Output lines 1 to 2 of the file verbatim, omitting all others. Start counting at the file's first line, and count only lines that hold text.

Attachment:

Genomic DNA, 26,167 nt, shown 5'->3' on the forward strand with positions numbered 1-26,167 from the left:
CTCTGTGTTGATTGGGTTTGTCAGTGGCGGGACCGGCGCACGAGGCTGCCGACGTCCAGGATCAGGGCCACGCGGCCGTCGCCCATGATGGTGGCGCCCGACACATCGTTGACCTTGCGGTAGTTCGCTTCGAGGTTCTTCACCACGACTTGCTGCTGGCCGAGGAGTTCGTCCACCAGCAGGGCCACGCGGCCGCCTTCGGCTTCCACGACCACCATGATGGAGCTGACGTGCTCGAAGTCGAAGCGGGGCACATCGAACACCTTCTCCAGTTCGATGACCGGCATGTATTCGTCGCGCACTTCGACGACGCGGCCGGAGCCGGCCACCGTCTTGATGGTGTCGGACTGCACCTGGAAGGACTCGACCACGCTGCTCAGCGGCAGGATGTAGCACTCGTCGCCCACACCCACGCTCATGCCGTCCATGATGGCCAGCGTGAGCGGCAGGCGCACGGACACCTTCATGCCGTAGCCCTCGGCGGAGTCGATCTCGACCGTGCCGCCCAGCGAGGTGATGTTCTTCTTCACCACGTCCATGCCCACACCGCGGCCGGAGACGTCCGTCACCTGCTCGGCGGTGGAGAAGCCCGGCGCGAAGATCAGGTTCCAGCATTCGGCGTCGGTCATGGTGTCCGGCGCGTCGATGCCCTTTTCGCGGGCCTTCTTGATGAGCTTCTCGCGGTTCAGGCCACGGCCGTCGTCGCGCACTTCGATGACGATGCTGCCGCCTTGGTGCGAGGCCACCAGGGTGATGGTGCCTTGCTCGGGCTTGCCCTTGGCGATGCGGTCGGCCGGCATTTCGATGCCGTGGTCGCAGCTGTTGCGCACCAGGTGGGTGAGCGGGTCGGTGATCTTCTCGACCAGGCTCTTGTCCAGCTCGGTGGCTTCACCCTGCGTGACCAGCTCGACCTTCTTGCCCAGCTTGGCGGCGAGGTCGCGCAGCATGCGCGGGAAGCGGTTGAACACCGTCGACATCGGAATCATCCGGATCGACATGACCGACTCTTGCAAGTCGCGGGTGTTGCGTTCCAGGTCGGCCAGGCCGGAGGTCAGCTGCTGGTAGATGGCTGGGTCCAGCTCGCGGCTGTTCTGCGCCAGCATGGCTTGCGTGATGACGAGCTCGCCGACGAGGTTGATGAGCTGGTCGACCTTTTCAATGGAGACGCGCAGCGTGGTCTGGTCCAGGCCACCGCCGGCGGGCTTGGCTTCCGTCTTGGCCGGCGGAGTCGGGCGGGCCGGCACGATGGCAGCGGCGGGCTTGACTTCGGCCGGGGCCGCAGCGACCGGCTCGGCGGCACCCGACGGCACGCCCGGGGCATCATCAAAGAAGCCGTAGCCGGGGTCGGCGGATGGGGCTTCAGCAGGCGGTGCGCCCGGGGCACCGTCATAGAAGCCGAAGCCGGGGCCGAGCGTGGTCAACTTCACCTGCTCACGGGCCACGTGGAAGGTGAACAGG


Genomic DNA, 26,167 nt, shown 5'->3' on the forward strand with positions numbered 1-26,167 from the left:
CTCTGTGTTGATTGGGTTTGTCAGTGGCGGGACCGGCGCACGAGGCTGCCGACGTCCAGGATCAGGGCCACGCGGCCGTCGCCCATGATGGTGGCGCCCGACACATCGTTGACCTTGCGGTAGTTCGCTTCGAGGTTCTTCACCACGACTTGCTGCTGGCCGAGGAGTTCGTCCACCAGCAGGGCCACGCGGCCGCCTTCGGCTTCCACGACCACCATGATGGAGCTGACGTGCTCGAAGTCGAAGCGGGGCACATCGAACACCTTCTCCAGTTCGATGACCGGCATGTATTCGTCGCGCACTTCGACGACGCGGCCGGAGCCGGCCACCGTCTTGATGGTGTCGGACTGCACCTGGAAGGACTCGACCACGCTGCTCAGCGGCAGGATGTAGCACTCGTCGCCCACACCCACGCTCATGCCGTCCATGATGGCCAGCGTGAGCGGCAGGCGCACGGACACCTTCATGCCGTAGCCCTCGGCGGAGTCGATCTCGACCGTGCCGCCCAGCGAGGTGATGTTCTTCTTCACCACGTCCATGCCCACACCGCGGCCGGAGACGTCCGTCACCTGCTCGGCGGTGGAGAAGCCCGGCGCGAAGATCAGGTTCCAGCATTCGGCGTCGGTCATGGTGTCCGGCGCGTCGATGCCCTTTTCGCGGGCCTTCTTGATGAGCTTCTCGCGGTTCAGGCCACGGCCGTCGTCGCGCACTTCGATGACGATGCTGCCGCCTTGGTGCGAGGCCACCAGGGTGATGGTGCCTTGCTCGGGCTTGCCCTTGGCGATGCGGTCGGCCGGCATTTCGATGCCGTGGTCGCAGCTGTTGCGCACCAGGTGGGTGAGCGGGTCGGTGATCTTCTCGACCAGGCTCTTGTCCAGCTCGGTGGCTTCACCCTGCGTGACCAGCTCGACCTTCTTGCCCAGCTTGGCGGCGAGGTCGCGCAGCATGCGCGGGAAGCGGTTGAACACCGTCGACATCGGAATCATCCGGATCGACATGACCGACTCTTGCAAGTCGCGGGTGTTGCGTTCCAGGTCGGCCAGGCCGGAGGTCAGCTGCTGGTAGATGGCTGGGTCCAGCTCGCGGCTGTTCTGCGCCAGCATGGCTTGCGTGATGACGAGCTCGCCGACGAGGTTGATGAGCTGGTCGACCTTTTCAATGGAGACGCGCAGCGTGGTCTGGTCCAGGCCACCGCCGGCGGGCTTGGCTTCCGTCTTGGCCGGCGGAGTCGGGCGGGCCGGCACGATGGCAGCGGCGGGCTTGACTTCGGCCGGGGCCGCAGCGACCGGCTCGGCGGCACCCGACGGCACGCCCGGGGCATCATCAAAGAAGCCGTAGCCGGGGTCGGCGGATGGGGCTTCAGCAGGCGGTGCGCCCGGGGCACCGTCATAGAAGCCGAAGCCGGGGCCGAGCGTGGTCAACTTCACCTGCTCACGGGCCACGTGGAAGGTGAACAGG